Embracing envy, a side effect of the pandemic

I find myself envious during these days of social distancing of those who have younger children. My husband thinks I am crazy. Some of his colleagues are struggling to work from home while toddlers and elementary school kids disrupt their meetings and concentration with outdoor voices, giggles and tantrums.

He is grateful for the cooperation of our college students, who are endlessly occupied with online classes, and our twin 13-year-olds who juggle schoolwork with video games and television. All four kids have been especially quiet while they all recover from a different virus, the kind that attacks kids with inexperienced immune systems, leaving adults unaffected. They have been easy even in illness, so I am grateful as well.

But then I see these posts on social media of parents doing crafts with kids, cooking with kids, taking them on small hikes. That’s when the envy creeps in. I miss those days when the two oldest would play for hours at the kitchen table with Playdough, Legos and Polly Pockets. I miss watching the twins narrate self-created episodes of Thomas the Tank Engine while they push their personified toys along their wooden tracks. I miss taking the kids outside to play in the mud, throw rocks in the creek, search for worms, ants and spiders.

I miss the days when our kids were fascinated by everything and anything.

They still get outside, but I have to remind them and push them and encourage them to find activities that are worth their time. One twin sometimes plays baseball with my husband. The other throws shot put and discus at the track. The two boys often walk outside together to talk about their mutual interests or conjure up some new story line for a video game or comic strip.

The older kids will sometimes go for walks or runs, but it can be struggle, especially since they have been sick and the weather has shifted from spring-like and sunny to rainy and cool. They have also just returned from huge college campuses, where they walked a mile or two to class and shared tight spaces with others.

They are savoring the peace and quiet.

I need to remember that all of our kids are also mourning. Our oldest should be preparing for a five-day field trip to Colorado, where his Penn State geobiology class planned to test its newfound knowledge in the field. The internships he applied for this summer are on hold. He lost his job when the campus dining halls closed.

Our daughter was excited by her life in Raleigh . She had fallen in love with the city and with the people she had come to know on the campus of NC State. She had finally found friends who shared her views, a major that she loves and the independence she craves.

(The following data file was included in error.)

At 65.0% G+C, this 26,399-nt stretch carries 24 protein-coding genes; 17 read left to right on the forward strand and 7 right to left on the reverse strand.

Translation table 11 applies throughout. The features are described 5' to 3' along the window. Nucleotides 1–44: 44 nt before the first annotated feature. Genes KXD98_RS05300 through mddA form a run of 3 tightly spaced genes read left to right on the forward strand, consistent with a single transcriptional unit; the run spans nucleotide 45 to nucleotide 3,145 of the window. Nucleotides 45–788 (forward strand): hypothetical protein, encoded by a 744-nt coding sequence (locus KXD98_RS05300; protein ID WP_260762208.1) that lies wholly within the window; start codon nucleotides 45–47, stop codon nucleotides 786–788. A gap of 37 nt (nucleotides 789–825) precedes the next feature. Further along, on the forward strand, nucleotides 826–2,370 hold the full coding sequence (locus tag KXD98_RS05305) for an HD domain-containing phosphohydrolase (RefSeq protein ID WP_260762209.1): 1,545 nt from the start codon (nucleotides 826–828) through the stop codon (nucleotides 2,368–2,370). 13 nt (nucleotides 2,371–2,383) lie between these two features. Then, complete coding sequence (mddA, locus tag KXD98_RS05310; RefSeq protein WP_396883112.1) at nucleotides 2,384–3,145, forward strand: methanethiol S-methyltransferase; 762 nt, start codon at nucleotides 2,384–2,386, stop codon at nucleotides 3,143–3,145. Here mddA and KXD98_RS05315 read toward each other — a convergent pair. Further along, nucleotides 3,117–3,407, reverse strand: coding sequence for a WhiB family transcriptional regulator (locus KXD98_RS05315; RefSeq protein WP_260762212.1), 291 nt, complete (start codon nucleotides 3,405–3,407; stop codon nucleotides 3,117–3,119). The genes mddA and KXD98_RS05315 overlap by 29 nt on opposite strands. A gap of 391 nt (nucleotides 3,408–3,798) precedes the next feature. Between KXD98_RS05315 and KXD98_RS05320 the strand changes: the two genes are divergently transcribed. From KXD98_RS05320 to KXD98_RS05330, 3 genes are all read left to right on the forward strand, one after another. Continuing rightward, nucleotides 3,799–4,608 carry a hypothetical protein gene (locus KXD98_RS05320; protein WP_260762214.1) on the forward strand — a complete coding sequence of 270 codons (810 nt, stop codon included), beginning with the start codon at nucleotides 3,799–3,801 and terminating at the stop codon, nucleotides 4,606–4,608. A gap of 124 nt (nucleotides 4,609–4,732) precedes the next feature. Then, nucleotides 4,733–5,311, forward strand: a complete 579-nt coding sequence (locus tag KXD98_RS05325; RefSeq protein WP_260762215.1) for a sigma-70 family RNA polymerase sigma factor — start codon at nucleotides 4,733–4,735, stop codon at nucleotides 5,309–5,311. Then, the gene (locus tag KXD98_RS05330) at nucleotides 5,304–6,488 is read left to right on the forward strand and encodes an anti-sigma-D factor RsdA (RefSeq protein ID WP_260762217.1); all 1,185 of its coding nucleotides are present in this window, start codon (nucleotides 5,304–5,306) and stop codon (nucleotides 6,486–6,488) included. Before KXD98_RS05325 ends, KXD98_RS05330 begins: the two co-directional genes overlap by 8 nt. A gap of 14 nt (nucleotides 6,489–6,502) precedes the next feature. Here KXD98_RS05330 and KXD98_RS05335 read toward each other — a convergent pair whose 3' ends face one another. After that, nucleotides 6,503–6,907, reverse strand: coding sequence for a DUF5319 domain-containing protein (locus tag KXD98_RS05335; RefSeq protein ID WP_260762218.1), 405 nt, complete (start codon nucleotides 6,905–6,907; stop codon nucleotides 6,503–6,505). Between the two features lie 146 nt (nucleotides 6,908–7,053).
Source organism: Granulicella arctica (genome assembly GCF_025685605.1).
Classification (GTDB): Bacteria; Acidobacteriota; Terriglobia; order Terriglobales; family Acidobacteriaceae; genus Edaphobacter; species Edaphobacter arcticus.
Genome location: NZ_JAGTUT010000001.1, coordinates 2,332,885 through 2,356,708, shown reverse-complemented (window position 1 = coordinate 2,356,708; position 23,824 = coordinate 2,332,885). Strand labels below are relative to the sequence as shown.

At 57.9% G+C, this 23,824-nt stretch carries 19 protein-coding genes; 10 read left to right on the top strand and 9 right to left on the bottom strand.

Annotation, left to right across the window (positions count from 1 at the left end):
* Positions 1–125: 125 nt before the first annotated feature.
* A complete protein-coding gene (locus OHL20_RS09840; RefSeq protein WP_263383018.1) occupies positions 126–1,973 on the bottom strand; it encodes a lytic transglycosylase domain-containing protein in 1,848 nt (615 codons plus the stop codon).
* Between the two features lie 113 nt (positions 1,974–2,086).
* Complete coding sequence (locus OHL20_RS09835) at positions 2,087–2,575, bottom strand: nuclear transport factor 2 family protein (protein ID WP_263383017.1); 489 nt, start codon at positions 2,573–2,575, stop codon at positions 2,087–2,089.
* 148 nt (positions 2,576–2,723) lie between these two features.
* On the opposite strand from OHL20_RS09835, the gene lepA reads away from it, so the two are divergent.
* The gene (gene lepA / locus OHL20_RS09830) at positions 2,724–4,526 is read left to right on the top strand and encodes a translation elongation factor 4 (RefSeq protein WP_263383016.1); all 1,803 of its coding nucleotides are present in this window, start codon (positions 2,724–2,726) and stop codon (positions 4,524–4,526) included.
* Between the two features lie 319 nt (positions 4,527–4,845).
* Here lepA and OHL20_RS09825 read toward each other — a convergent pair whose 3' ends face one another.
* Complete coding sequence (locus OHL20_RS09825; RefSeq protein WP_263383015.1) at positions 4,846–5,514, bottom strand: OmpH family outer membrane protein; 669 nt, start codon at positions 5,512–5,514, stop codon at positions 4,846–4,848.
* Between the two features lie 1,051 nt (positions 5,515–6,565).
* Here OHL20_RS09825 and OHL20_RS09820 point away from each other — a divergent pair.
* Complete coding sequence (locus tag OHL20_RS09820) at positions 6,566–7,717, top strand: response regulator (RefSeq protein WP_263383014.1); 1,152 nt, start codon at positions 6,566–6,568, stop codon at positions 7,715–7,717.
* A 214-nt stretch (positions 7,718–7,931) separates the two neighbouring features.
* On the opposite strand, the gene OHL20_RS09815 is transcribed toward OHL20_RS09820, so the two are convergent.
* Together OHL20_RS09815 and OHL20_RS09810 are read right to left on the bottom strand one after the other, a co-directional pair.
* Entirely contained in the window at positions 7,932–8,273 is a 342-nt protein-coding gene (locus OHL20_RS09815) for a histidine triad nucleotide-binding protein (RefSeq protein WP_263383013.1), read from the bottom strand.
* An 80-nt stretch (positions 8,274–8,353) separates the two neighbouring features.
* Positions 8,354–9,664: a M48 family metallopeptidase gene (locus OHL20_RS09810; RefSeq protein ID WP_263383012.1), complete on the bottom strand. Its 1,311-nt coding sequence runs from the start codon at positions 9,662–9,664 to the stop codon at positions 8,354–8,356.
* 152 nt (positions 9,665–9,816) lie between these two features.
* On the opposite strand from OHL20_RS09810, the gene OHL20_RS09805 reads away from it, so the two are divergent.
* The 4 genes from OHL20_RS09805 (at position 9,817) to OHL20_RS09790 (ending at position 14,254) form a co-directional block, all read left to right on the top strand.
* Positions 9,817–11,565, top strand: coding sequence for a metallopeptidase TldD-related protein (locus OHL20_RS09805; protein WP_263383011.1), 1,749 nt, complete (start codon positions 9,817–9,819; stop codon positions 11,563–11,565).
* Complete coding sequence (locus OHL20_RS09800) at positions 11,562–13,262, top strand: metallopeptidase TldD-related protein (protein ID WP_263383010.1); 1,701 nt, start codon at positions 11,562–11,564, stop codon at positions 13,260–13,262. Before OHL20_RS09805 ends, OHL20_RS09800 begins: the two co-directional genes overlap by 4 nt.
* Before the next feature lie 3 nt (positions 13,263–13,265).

The twins lost baseball, track, the school musical, all-county band, marching band, field trips and time with their friends. They love learning and conversing with their teachers. All that is gone for now.

So I am grateful that they have all been cooperative and accepting, that they haven’t succumbed to depression when it tempts them every day. I am grateful that they make an effort to get along and that they are such a pleasure to be with. I am grateful for family game night, shared television shows, dinners together and deep conversations.

I am very fortunate.

But I want to paint windows with Easter decorations. I want to make “stew” from grass and berries and rocks. I want skip stones in creeks and ponds. Or do I? Really?

I know this is nostalgia speaking. I know that if I dig deep enough, I will remember the frustrations of floors littered with toys, kids who won’t sleep, constant interruptions to my attempts to write. I will remember getting every meal for all four kids, instead of letting them get their own breakfast and lunch, having to order and baths or showers, breaking up deeply emotional arguments, and finding the next new activity to keep them occupied despite physical and emotional exhaustion.

I will remember all that and I will be relieved that we are long past those stages. I am grateful, truly grateful, for the freedom young adulthood and the teen years give us and I would not trade our lives now for anything else, but my envy defies logic. It persists.

So what can I do but embrace it?

If I really think about it, I understand that my envy is a good thing. It means that, overall, those days were good. They were worth longing for. I hope all parents who are home with young children right now can feel the same way someday. I hope they will be able look back on this pandemic through rose-colored glasses, and maybe feel a tinge of envy when they see other parents with young children. Like me.

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